Thursday, September 15, 2011

What Good Are Governments?

Ask Somalians. Or citizens of any country where the government fails.

I have been thinking of this because of the prominence of weirdos such as Ron Paul, given his current run for the president of the United States. Why would someone so anti-government wish to run it? Unless it's to run it to ground.

That must be it.

I'm joking, but not much. Libertarians, in the most extreme mold, do desire a world with almost no collective action, even though such a Paradise would probably turn them into Objectivist Jerky. No fanatic Libertarian will ever need the help of another person, no Libertarian project requires cooperation, and all Libertarians stay strong, self-sufficient and spry until they painlessly die in a blink of an eye.

Yet I'm not immune to some parts of the Libertarian creed, about self-government, freedom and letting other people live their own lives as they wish. All that is appealing. The problem lies in the fact that humans are herd animals, that humans need other humans and that the herd must be organized. Otherwise the strong and vicious will stomp the rest of the herd to the ground.

Besides, there are tasks which can only be completed by people working together. Markets and for-profit firms will not cope with those tasks as well as collective arrangements do.

Amanda has written about the way the infrastructure and services governments provide us are invisible, and that may well be part of the reason why the "tax relief" arguments get so much support. It would be wonderful not to pay any taxes, wonderful! Of course provided that the services those taxes fund would still somehow be available.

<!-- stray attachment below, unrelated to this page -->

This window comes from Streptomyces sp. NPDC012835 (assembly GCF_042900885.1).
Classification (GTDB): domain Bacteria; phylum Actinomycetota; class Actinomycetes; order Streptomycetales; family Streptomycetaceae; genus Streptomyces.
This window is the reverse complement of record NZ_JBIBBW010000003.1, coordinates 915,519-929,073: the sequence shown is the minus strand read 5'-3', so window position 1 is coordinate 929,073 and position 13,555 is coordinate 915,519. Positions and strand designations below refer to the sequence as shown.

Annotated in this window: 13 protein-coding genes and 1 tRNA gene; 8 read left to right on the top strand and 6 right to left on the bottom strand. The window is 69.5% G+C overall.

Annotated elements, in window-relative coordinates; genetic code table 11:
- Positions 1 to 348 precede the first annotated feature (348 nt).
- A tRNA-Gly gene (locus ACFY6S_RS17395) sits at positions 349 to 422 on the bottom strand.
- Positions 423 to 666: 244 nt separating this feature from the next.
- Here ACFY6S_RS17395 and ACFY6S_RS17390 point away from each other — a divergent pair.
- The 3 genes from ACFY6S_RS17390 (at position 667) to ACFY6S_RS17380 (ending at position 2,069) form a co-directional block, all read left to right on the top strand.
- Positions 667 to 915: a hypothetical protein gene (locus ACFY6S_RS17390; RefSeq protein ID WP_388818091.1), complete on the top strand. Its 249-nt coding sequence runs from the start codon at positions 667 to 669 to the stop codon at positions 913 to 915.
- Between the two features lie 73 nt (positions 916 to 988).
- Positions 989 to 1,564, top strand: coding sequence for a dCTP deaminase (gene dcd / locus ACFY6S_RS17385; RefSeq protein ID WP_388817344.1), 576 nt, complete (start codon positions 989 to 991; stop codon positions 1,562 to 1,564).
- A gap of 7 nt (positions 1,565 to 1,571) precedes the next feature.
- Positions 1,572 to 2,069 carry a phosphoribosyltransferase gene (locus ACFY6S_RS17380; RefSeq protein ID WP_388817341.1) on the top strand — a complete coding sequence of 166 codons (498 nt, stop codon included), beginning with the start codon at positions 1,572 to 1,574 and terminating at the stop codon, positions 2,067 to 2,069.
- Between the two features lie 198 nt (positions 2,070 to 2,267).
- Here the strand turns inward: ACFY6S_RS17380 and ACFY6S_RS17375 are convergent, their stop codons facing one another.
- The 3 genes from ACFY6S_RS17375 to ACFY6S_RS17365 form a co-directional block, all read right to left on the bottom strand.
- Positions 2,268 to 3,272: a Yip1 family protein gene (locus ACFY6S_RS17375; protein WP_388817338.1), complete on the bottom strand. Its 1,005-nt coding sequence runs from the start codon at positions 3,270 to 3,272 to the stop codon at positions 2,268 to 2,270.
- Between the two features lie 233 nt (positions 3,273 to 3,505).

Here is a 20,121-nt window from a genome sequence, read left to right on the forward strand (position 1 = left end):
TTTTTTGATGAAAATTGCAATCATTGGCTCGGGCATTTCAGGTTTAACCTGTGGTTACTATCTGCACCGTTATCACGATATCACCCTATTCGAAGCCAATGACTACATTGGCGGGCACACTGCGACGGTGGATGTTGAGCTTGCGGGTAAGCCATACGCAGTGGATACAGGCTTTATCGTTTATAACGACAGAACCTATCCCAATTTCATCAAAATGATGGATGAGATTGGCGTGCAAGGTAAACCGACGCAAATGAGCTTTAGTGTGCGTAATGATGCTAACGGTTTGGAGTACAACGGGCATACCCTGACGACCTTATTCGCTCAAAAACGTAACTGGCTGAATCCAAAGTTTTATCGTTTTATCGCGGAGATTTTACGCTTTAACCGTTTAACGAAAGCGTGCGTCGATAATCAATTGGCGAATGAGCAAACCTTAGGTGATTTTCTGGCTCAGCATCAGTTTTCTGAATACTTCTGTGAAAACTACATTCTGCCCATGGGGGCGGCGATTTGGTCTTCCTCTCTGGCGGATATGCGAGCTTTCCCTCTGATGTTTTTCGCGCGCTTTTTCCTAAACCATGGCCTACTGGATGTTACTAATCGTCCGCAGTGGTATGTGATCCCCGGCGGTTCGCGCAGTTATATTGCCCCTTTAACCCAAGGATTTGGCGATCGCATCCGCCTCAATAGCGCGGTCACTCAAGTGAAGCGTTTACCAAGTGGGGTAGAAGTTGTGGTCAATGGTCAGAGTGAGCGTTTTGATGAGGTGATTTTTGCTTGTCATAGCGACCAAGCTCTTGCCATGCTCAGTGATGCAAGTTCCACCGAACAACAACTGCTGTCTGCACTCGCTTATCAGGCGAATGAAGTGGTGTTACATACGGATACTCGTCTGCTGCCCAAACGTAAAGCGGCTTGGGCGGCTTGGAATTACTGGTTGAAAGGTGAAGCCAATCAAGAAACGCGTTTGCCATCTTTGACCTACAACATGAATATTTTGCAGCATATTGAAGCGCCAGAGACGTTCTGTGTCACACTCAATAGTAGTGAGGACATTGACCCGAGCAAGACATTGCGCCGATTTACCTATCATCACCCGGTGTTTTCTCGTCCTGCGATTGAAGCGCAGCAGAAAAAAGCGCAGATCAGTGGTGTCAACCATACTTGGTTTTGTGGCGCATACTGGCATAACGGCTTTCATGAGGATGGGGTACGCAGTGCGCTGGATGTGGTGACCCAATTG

The crucial puzzle is this: Do those who desire no taxes or minimal taxes really understand which services that would cut? That it would be their elderly relatives who would no longer get Social Security or subsidized nursing care or government-funded health care? It is, after all, those "entitlements" that people like Ron Paul wish to destroy.

And does the "tax relief" contingent understand that the alternative they advocate does not mean no-costs-to-them? If the government does not provide retirement security or old-age health care, then either the families of the elderly must provide it or we must let those people who don't have enough saved die for lack of food and care.

This topic provokes extreme reactions. Either the government is the Monster Godzilla, rising out of the ocean to wring the necks of innocent tax-payers or it is the Holy Mother of us all. In reality it is neither, of course. But it is necessary, and though its overall size can be debated, no government should be made small enough to drown in a bathtub, as Grover Norquist once famously advocated.

Norquist would not survive in the kind of world he advocates, and neither would many in the current Tea Party.